Wall St. was partner in Greece’s debt crisis
NEW YORK - Wall Street tactics akin to the ones that fostered subprime mortgages in America have worsened the financial crisis shaking Greece and undermining the euro by enabling European governments to hide their mounting debts.
As worries over Greece rattle world markets, records and interviews show that with Wall Street’s help, the nation engaged in a decadelong effort to skirt European debt limits. One deal created by
Even as the crisis was nearing the flashpoint, banks were searching for ways to help Greece forestall the day of reckoning. In early November - three months before Athens became the epicenter of global financial anxiety - a team from Goldman Sachs arrived in the ancient city with a very modern proposition for a government struggling to pay its bills, according to two people who were briefed on the meeting.
The bankers, led by Goldman’s president, Gary D. Cohn, held out a financing instrument that would have pushed debt from Greece’s health care system far into the future, much as when strapped homeowners take out second mortgages to pay off their credit cards.
It had worked before. In 2001, just after Greece was admitted to Europe’s monetary union, Goldman helped the government quietly borrow billions of dollars, people familiar with the transaction said. That deal, hidden from public view because it was treated as currency trade rather than a loan, helped Athens to meet Europe’s deficit rules while continuing to spend beyond its means.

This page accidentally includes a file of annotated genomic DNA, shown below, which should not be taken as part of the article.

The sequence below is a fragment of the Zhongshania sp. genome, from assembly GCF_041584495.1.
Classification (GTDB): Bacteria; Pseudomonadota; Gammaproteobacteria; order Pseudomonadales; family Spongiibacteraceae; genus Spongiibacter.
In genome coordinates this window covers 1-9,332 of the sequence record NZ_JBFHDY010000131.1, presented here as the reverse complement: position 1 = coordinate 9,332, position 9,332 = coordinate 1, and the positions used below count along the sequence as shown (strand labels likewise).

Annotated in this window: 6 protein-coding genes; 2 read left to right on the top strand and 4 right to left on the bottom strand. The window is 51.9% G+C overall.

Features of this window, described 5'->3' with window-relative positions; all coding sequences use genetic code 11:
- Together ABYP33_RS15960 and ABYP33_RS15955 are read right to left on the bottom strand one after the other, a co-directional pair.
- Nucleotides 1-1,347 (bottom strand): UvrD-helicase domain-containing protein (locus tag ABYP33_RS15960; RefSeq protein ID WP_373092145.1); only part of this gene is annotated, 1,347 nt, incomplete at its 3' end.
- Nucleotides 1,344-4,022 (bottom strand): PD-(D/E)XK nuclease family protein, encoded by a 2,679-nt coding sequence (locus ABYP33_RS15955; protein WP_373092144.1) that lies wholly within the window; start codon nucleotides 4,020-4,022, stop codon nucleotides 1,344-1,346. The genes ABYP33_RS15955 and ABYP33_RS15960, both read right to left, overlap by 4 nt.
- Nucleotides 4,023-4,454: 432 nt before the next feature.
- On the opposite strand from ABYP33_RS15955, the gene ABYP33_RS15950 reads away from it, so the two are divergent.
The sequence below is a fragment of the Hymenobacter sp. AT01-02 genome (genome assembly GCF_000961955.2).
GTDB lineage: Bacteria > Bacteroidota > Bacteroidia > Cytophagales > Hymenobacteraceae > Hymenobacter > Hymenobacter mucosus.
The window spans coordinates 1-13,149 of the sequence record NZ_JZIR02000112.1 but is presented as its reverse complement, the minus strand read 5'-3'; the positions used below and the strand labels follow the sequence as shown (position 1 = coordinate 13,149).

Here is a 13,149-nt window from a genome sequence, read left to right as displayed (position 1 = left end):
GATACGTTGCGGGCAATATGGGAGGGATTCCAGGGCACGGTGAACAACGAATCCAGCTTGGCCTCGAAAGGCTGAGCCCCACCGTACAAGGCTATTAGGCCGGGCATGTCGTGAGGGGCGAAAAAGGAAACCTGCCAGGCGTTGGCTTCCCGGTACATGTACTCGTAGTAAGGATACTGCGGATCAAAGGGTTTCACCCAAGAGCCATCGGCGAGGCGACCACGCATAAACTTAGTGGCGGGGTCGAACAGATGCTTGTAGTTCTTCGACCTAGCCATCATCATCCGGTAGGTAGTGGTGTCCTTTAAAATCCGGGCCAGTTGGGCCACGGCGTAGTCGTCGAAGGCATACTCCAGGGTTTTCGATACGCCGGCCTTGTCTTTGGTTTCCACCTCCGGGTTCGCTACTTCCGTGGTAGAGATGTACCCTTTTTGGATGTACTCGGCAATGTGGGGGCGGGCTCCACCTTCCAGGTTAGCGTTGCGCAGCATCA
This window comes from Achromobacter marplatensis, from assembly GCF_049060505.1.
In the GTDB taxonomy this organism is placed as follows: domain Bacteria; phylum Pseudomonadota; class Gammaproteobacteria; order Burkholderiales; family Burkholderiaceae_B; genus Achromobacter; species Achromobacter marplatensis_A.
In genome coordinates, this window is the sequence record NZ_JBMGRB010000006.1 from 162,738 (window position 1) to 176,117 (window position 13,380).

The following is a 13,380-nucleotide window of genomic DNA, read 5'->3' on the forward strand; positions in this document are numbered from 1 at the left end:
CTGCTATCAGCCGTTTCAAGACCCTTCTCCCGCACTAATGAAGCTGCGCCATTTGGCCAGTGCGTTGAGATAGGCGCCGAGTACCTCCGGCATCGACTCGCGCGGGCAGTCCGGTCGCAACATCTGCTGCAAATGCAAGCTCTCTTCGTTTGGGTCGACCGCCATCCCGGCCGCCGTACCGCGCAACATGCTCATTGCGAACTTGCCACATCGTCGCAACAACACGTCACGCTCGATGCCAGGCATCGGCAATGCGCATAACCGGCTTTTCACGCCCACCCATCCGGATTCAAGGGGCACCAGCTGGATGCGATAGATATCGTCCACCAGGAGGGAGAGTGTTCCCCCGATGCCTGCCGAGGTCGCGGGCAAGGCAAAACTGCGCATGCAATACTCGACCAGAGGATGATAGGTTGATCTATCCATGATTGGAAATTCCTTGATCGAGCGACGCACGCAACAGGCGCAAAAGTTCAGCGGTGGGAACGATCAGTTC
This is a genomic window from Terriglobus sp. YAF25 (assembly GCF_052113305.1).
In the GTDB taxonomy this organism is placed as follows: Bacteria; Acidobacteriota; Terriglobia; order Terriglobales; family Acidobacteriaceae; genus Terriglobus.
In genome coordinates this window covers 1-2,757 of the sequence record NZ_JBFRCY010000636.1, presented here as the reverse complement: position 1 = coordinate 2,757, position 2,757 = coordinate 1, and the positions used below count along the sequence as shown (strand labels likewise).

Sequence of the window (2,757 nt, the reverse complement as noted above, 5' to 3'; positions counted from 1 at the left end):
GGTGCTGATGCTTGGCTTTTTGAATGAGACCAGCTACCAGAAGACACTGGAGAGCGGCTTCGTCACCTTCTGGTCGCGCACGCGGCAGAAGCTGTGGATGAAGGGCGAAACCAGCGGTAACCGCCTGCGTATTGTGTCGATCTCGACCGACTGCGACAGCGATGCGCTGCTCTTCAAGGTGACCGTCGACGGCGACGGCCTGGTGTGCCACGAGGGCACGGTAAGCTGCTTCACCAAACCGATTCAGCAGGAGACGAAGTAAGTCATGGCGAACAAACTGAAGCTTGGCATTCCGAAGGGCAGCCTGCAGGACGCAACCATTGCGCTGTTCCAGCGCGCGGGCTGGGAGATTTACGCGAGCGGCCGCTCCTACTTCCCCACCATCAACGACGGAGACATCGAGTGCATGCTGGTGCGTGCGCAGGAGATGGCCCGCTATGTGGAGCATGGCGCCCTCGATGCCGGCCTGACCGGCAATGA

Athens passed on the latest Goldman proposal, but with Greece groaning under the weight of its debts and with its richer neighbors vowing to come to its aid, the deals over the past decade are raising questions about Wall Street’s role in the world’s latest financial drama.
As in the US subprime crisis and the implosion of the
In dozens of deals across the continent, banks provided cash upfront in return for government payments in the future, with those liabilities then left off the books. Greece, for example, traded away the rights to airport fees and lottery proceeds in years to come.
Critics say that such deals, because they are not recorded as loans, mislead investors and regulators about the depth of a country’s liabilities.
The crisis in Greece poses the most significant challenge yet to Europe’s common currency, the euro, and the continent’s goal of economic unity. The country is, in the argot of banking, too big to be allowed to fail. Greece owes the world $300 billion, and major banks are on the hook for much of that debt. A default would reverberate around the globe.
A spokeswoman for the Greek Finance Ministry said the government had met with many banks in recent months and had not committed to any bank’s offers. Goldman and JPMorgan declined to comment.
Wall Street has been sharply criticized in Greece and in magazines such as Der Spiegel, the German newsweekly.
“Politicians want to pass the ball forward, and if a banker can show them a way to pass a problem to the future, they will fall for it,’’ said Gikas A. Hardouvelis, an economist and former government official who helped write a recent report on Greece’s accounting policies.